They came in a variety of shapes, handmade from the original size — an 8½ x 11-inch piece of white copy paper.
They were tossed about the Donald McDonald Hangar at MTSU’s Flight Operations Center at Murfreesboro Airport Thursday, March 3, by mostly Aerospace Department students. Some of these flying pieces of paper did loops; some had great take-offs and solid landings; others sputtered, with fast, not-so-gentle finishes.
More than 100 MTSU students gave it their best heave-ho, aiming to be the longest (air time) and farthest throws in the Red Bull Paper Wings MTSU/Murfreesboro qualifier — with a berth in the 5-hour Energy drink’s regional Paper Wings event at the U.S. Space and Rocket Center in Huntsville, Alabama, on the line.
Red Bull Paper Wings is an annual event, marketed as the world’s largest paper plane championship.
With free food and drink and loud, “vibe” music originating from Dolly (named for Tennessee native Dolly Parton) — one of six massive Red Bull event vehicles in various regions of the country — students prepared their planes for high-flying (and in many cases low-flying) finishes.
Senior David Parrott (distance) of Blythewood, South Carolina, and sophomore Abanoub Hanna (air time) of Murfreesboro will be heading to Huntsville for the April 16 regional, with the two winners there advancing to the International Paper Wings in Austria in May. Both are aerospace professional flight majors.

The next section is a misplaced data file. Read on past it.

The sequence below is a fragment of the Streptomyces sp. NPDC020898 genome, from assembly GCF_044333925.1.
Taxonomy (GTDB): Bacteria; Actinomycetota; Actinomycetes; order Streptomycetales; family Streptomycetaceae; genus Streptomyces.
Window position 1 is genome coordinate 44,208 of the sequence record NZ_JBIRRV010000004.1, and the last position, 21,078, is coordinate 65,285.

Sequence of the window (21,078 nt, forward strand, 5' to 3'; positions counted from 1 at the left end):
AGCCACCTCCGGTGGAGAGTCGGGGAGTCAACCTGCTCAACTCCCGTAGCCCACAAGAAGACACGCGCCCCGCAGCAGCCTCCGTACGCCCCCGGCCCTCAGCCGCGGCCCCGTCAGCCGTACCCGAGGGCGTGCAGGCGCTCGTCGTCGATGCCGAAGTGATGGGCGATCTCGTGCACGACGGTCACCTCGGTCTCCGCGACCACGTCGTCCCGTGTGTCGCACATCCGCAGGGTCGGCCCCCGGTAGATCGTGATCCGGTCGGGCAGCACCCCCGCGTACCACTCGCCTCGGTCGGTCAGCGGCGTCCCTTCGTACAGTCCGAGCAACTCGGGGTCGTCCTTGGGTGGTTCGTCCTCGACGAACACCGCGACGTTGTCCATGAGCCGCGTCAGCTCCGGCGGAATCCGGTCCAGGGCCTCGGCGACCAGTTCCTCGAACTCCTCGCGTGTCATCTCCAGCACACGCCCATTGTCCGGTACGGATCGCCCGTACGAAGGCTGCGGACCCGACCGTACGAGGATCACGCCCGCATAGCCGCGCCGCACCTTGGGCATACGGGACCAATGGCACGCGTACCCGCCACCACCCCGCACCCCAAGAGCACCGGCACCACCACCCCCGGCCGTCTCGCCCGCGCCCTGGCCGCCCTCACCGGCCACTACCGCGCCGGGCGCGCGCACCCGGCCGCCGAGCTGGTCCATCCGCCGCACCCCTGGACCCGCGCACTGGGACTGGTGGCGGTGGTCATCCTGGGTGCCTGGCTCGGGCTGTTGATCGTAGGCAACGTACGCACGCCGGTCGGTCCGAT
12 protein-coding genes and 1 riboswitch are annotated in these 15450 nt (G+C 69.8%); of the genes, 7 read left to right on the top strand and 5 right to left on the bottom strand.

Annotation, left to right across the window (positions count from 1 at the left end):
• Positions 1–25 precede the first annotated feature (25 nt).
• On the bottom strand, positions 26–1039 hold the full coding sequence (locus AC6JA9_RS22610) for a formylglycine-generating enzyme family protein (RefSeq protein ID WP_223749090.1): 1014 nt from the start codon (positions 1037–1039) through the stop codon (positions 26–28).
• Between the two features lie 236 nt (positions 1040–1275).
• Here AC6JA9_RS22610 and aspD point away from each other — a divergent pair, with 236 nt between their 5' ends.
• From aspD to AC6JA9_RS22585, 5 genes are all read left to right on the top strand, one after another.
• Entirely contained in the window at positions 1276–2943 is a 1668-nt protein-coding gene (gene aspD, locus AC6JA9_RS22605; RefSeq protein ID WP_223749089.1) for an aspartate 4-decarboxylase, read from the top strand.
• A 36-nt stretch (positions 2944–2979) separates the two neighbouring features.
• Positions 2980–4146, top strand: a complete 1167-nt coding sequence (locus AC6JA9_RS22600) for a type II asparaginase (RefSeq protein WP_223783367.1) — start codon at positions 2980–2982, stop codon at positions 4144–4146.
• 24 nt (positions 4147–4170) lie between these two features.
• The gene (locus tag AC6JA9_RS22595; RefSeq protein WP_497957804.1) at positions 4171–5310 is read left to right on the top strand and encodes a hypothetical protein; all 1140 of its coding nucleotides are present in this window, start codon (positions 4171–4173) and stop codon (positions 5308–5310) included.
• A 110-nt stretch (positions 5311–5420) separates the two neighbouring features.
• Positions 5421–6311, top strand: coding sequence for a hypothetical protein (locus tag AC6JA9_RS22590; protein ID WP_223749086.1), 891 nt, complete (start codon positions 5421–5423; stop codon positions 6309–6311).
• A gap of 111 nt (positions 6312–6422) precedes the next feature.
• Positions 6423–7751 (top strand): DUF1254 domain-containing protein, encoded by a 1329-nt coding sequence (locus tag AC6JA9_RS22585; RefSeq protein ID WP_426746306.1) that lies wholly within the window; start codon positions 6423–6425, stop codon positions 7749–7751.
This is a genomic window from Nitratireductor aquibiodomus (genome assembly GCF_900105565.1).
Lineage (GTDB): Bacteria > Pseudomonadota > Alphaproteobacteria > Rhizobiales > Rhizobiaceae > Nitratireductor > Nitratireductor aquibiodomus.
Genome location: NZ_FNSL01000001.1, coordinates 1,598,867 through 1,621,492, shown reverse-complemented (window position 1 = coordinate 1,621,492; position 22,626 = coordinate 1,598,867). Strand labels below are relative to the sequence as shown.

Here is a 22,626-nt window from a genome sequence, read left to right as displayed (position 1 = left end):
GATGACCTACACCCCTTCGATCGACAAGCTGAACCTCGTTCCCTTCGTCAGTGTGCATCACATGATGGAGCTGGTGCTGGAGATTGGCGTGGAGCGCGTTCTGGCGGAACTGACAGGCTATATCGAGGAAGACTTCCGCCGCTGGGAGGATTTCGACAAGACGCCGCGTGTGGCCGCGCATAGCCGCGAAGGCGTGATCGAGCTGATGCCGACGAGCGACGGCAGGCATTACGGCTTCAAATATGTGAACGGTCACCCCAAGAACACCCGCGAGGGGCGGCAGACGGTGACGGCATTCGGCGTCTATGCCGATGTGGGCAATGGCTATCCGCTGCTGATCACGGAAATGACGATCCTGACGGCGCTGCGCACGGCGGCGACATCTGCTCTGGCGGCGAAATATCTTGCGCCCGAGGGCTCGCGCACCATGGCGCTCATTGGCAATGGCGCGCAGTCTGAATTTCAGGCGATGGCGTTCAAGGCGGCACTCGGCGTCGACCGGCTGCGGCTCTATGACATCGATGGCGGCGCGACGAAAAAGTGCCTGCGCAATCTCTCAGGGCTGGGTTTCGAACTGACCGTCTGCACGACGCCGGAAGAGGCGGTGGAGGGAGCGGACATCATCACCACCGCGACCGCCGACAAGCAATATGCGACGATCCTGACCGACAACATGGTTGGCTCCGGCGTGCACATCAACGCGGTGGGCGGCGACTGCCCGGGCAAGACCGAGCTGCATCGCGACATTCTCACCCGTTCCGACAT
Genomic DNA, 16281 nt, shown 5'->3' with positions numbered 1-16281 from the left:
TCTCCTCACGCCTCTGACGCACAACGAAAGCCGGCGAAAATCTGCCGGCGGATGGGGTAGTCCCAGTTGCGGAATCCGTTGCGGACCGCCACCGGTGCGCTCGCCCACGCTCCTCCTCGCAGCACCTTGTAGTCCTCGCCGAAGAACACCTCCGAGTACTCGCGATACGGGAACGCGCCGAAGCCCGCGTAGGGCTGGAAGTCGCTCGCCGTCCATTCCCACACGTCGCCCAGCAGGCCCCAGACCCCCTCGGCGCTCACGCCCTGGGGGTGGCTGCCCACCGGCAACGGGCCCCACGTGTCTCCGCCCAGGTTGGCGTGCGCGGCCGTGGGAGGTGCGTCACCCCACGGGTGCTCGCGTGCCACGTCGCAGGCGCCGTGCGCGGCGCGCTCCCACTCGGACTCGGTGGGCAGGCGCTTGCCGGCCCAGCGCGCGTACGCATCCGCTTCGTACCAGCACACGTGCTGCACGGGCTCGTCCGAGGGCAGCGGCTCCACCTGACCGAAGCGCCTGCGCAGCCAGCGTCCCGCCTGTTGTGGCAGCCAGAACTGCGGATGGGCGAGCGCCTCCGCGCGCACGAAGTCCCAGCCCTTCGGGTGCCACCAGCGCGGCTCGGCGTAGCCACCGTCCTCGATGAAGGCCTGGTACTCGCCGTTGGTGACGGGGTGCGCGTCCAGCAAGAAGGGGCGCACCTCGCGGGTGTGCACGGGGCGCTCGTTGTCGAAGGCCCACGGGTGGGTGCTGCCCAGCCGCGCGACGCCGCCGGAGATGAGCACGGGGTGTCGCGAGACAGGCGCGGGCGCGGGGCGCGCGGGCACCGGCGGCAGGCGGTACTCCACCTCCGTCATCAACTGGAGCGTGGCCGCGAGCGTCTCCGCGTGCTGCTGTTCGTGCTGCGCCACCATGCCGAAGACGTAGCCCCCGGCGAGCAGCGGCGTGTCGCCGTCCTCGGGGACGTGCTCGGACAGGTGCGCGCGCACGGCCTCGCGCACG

Possibly the oddest-looking — in an unidentified flying object category — entry was the oval/round paper plane flown by Nathan Arend, a junior pro pilot major from Franklin, Tennessee. It defied all apparent odds by traveling 45 feet. After being eliminated early, he said he planned “to go fishing at the Stones River, probably under a bridge.”
Just shy of the prize
Sophomore Zach Allen of Gallatin, Tennessee, and freshman Jesyca Dennis of Dunlap, Tennessee, both pro flight majors, narrowly missed out on the distance and air time, respectively.
For more than 90 minutes, Allen’s toss of 76 feet stood the test. “I had high hopes, but somebody went past me,” he said.
Dennis believes she barely missed making the top five in total distance and may have finished second in air time. Altogether, she made four paper planes, all of them using her cell phone to look up “paper airplanes that fly far,” she said. “I figured somebody else would beat me, so I did not spend much time trying.”
Rather than heading to the beach for spring break (March 7-12), Allen and Dennis plan to remain in Murfreesboro, getting in flights — “and get in written tests, just to stay ahead,” said Allen, who works in MTSU flight dispatch.
A cool, fun event
First-year Aerospace Department chair Chaminda Prelis and some faculty and staff watched the students enjoy time away from the rigors of studies.
“It’s been, actually, a really great event,” Prelis said. “Red Bull had specifically asked to come back again. The students really enjoy it. It’s a great way for them to not only have some fun and relax after studying — and we’re at midterms right now — so this is a good stress-relief as well.
“It’s also an opportunity for them to test some of their skills they’ve learned in the classroom. I’ve actually seen some of the students using knowledge they’ve learned in building these paper airplanes.”
— Randy Weiler (Randy.Weiler@mtsu.edu)
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